rho ( r vec_{{1}1 prime} ) =N {int^PSI^{star}( r vec_{{1}prime} , r vec_{2},..., r vec_{N}) PSI ( r vec_{1}, r vec_{2},..., r vec_{N}) d^{3}r_{2}... d^{3}r_{N}}over {int^| PSI ( r vec_{1},..., r vec_{N}) |^{2}^d^{3}r_{1}... d^{3}r_{N}} ,   (2.1)

where N is the total number of particles in the liquid and r vec_{{1}1 prime} = r vec_{1}- r vec_{{1}prime}_. In homogeneous liquids (N -> inf, at constant density) the rho ( r_{{1}1 prime} )_ is a function of | r vec_{{1}1 prime} |_ only. Its Fourier transform gives the occupation probability for single particle states with momentum k:

n(k) = ^int^rho (r) e^{{i}k vec cdot r vec} d^{3}r .   (2.2)

In Bose systems n(k) is written as

n(k) = N n_{0}delta_{k,0}+ ^int^[ rho (r) - rho (r -> inf ) ] e^{{i}k vec cdot r vec} d^{3}r ,   (2.3)

where n_{0_}is the condensate fraction, and the second term represents the momentum distribution for k > 0.

By expanding the many body integrals in Eq. (2.1), in powers of the functions

h( r_{ij}) = f^{2}( r_{ij}) -1 ,  

zeta ( r_{ij}) = f( r_{ij}) - 1 ,   N (2.4)

the following irreducible structure for the one particle density matrix has been obtained:^{8}

rho (r) = rho n_{0}exp [ N_{ww}(r) + E_{ww}(r)] .   (2.5)

Here rho is the number density of the liquid and N_{ww}(r)_ is the sum of nodal diagrams given by the convolution

N_{ww}( r_{{1}1 prime} ) = rho ^int mark ^ d^{3}r_{2}[ g_{wd}( r_{12}) -1]  

lineup times [ g_{wd}( r_{{1}prime 2} ) - N_{wd}( r_{{1}prime 2} ) -1] .   (2.6)

The functions g_{wd}(r)_ and N_{wd}(r)_ are obtained by solving the HNC equations

g_{wd}( r_{12}) = f( r_{12}) exp [N_{wd}( r_{12}) + E_{wd}( r_{12})] ,   (2.7)

N_{wd}( r_{12}) = rho ^int mark ^ d^{3}r_{3}[ g_{wd}( r_{13})-1]  

lineup times [ g_{dd}( r_{32}) - N_{dd}( r_{32})-1] .   (2.8)

The functions g_{dd}(r)_ and N_{dd}(r)_ are the familiar pair distribution and nodal functions denoted by g(r) and N(r) in Ref. 7.

The condensate fraction n_{0_}is given by^{8}

n_{0}= exp ( 2R_{w}- R_{d}) ,   (2.9)


R_{w}= mark ^ rho ^int^d^{3}r [ g_{wd}(r) - 1- N_{wd}(r)- E_{wd}(r)]   L

lineup - cf12 rho ^int ^ d^{3}r [ g_{wd}(r) -1] [ N_{wd}(r) + 2E_{wd}(r) ] + E_{w} .  

The R_{d_}is obtained by replacing all the w subscripts in the above equation by d.

The E_{ww}(r)_, E_{wd}(r)_, E_{dd}(r)_, E_{w_,}and E_{d_}represent the contribution of elementary diagrams. There is no analytic method available to evaluate these functions. The lowest order (HNC/0) approximation is characterized by setting all these functions equal to zero. In the HNC/4 approximation the E apos sare calculated from the four point elementary diagrams shown in Fig. 1. The dashed straight and wavy lines in these diagrams represent, respectively, g_{dd}-1_ and g_{wd}-1_. The solid and open circles represent internal and external points. The contributions of these diagrams are given by E_{ww,4}( r_{{1}1 prime} ) = cf12 rho^{2}^int mark ^ (g_{wd}-1)_{12}( g_{wd}-1)_{13  }(2.10)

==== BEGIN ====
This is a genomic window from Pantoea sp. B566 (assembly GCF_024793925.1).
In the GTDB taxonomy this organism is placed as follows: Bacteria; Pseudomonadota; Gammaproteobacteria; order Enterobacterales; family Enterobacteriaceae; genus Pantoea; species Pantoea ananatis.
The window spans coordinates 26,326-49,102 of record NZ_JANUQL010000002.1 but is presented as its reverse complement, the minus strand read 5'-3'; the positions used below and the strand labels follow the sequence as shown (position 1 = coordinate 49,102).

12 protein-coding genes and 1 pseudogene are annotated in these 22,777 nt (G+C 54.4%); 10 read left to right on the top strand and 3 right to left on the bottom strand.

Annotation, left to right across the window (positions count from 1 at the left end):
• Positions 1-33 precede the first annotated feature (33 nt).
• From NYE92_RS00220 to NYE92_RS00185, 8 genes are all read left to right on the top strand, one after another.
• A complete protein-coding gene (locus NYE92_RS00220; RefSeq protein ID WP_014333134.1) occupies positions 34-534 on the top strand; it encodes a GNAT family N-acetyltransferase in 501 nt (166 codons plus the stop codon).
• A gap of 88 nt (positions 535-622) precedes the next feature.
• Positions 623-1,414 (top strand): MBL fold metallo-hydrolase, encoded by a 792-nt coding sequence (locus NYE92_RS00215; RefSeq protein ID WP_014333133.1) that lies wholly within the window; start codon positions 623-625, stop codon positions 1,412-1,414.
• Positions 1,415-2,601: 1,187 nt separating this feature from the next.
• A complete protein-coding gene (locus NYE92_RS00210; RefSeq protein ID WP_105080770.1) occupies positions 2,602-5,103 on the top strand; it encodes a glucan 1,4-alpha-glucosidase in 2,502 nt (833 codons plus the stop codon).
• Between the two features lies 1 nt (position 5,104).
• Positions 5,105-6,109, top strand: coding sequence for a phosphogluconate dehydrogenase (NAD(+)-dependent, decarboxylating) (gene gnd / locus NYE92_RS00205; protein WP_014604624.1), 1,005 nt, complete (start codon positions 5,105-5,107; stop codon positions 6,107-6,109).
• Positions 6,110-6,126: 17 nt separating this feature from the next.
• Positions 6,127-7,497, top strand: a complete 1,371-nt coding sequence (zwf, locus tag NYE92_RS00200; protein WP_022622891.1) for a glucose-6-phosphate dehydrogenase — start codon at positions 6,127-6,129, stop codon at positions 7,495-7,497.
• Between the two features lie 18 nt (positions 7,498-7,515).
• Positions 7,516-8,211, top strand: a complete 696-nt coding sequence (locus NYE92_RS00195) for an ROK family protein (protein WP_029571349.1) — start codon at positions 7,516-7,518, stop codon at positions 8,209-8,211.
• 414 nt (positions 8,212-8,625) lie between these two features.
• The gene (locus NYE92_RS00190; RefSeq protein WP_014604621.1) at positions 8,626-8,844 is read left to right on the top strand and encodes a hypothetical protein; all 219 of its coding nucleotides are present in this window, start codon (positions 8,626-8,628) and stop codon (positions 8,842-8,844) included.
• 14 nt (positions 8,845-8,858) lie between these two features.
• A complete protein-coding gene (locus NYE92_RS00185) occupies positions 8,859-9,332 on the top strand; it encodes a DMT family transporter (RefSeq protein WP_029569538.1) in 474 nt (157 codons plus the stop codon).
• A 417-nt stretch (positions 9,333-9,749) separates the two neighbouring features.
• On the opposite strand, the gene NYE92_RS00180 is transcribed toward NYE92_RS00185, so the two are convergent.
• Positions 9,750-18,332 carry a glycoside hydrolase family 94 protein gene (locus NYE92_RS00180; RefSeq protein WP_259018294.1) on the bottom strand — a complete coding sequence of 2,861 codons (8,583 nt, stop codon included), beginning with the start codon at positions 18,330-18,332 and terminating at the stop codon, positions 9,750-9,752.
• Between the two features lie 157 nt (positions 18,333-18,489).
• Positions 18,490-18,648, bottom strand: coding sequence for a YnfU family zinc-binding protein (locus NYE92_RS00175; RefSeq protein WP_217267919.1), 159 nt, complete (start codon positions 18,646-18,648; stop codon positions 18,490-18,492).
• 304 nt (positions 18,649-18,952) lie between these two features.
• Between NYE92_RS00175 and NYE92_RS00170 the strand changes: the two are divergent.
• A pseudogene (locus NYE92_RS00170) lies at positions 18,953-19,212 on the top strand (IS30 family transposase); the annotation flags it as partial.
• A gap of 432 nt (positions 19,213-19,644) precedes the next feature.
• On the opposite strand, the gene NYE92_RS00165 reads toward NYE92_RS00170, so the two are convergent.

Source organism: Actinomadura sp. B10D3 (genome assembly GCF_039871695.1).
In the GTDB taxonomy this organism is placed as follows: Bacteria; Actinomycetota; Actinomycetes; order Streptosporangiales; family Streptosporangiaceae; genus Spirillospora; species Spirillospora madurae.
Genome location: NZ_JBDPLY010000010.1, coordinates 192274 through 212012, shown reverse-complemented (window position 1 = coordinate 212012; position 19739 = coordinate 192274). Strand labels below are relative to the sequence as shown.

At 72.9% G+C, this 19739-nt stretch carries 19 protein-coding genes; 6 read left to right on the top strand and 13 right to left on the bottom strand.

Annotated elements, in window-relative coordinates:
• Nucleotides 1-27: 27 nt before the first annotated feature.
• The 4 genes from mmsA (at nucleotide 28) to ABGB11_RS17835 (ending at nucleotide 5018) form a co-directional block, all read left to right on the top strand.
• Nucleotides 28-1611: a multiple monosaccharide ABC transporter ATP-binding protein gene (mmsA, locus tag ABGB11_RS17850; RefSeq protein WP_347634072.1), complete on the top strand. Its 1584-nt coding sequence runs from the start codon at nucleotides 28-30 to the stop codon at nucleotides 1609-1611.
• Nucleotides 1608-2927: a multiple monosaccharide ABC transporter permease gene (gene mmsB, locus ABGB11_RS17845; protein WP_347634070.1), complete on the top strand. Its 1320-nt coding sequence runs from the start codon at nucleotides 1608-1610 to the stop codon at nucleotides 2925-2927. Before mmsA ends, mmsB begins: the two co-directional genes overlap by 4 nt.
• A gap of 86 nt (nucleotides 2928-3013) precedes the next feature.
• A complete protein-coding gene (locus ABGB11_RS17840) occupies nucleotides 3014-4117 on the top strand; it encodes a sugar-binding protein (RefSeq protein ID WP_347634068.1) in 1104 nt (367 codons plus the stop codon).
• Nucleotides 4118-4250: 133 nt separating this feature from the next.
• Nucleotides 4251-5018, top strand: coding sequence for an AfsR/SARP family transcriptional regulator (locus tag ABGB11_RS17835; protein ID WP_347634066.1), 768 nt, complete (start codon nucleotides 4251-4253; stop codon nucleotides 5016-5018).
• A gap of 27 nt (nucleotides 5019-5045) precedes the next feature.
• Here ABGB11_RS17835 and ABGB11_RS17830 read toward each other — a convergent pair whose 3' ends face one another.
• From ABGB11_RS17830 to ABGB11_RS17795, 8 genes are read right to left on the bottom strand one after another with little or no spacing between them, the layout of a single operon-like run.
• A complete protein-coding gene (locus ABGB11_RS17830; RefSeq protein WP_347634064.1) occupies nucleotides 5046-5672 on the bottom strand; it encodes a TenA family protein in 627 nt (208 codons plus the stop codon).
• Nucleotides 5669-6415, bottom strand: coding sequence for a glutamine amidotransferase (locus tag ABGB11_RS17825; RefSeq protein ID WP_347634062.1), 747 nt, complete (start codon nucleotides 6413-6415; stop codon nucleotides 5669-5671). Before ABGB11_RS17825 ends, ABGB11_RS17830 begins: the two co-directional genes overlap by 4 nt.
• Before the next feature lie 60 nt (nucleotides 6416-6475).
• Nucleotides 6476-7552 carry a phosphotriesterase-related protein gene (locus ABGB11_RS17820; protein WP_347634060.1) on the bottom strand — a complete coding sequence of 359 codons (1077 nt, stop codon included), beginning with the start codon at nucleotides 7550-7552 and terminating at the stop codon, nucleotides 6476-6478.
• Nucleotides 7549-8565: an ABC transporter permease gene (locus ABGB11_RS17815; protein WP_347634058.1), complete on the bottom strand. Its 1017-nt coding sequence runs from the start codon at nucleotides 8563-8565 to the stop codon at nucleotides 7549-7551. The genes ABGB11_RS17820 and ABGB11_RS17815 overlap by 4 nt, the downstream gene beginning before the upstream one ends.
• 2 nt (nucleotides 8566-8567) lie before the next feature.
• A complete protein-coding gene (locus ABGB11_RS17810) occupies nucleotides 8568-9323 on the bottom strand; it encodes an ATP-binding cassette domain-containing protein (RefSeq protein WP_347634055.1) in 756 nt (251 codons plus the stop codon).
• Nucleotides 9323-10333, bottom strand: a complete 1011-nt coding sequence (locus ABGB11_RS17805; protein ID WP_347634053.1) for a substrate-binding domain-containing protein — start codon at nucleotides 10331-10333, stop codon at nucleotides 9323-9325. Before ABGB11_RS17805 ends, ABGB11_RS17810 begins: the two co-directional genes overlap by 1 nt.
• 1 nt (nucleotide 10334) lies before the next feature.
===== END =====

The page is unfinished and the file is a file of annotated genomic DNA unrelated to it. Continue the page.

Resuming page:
lineup times ( g_{wd}-1)_{{1}prime 2} ( g_{wd}-1)_{{1}prime 3}  

lineup times ( g_{dd}-1)_{23}d^{3}r_{2}d^{3}r_{3} ,   (2.11a)

E_{wd,4}( r_{12}) = cf12 rho^{2}^int mark ^ (g_{wd}-1)_{13}( g_{wd}-1)_{14  


lineup times ( g_{dd}-1)_{23}( g_{dd}-1)_{24  


lineup times ( g_{dd}-1)_{34}d^{3}r_{3}d^{3}r_{4} ,   (2.11b)

E_{dd,4}( r_{23}) = cf12 rho^{2}^int mark ^ (g_{dd}-1)_{24}( g_{dd}-1)_{25  


lineup times ( g_{dd}-1)_{34}( g_{dd}-1)_{35  


lineup times ( g_{dd}-1)_{45}d^{3}r_{4}d^{3}r_{5} ,   (2.11c)

E_{w,4}= rho over 3 ^int^( g_{wd}-1)_{12}E_{wd,4}( r_{12}) d^{3}r_{12} ,   (2.11d)

E_{d,4}= rho over 3 ^int^ ( g_{dd}-1)_{12}E_{dd,4}( r_{12}) d^{3}_{12} .   (2.11e)

In the HNC/S method^{11}we assumed that

E_{dd}(r) approx (1+ s_{dd}) E_{dd,4}(r) .   (2.12)

This approximation is based on the observation that the contributions of higher order elementary diagrams, containing five or more points, have approximately the same spatial behavior as that of E_{dd,4}(r)_. The scaling constant s_{dd_}is determined by fulfilling identities that are valid when the elementary diagrams are summed to all orders.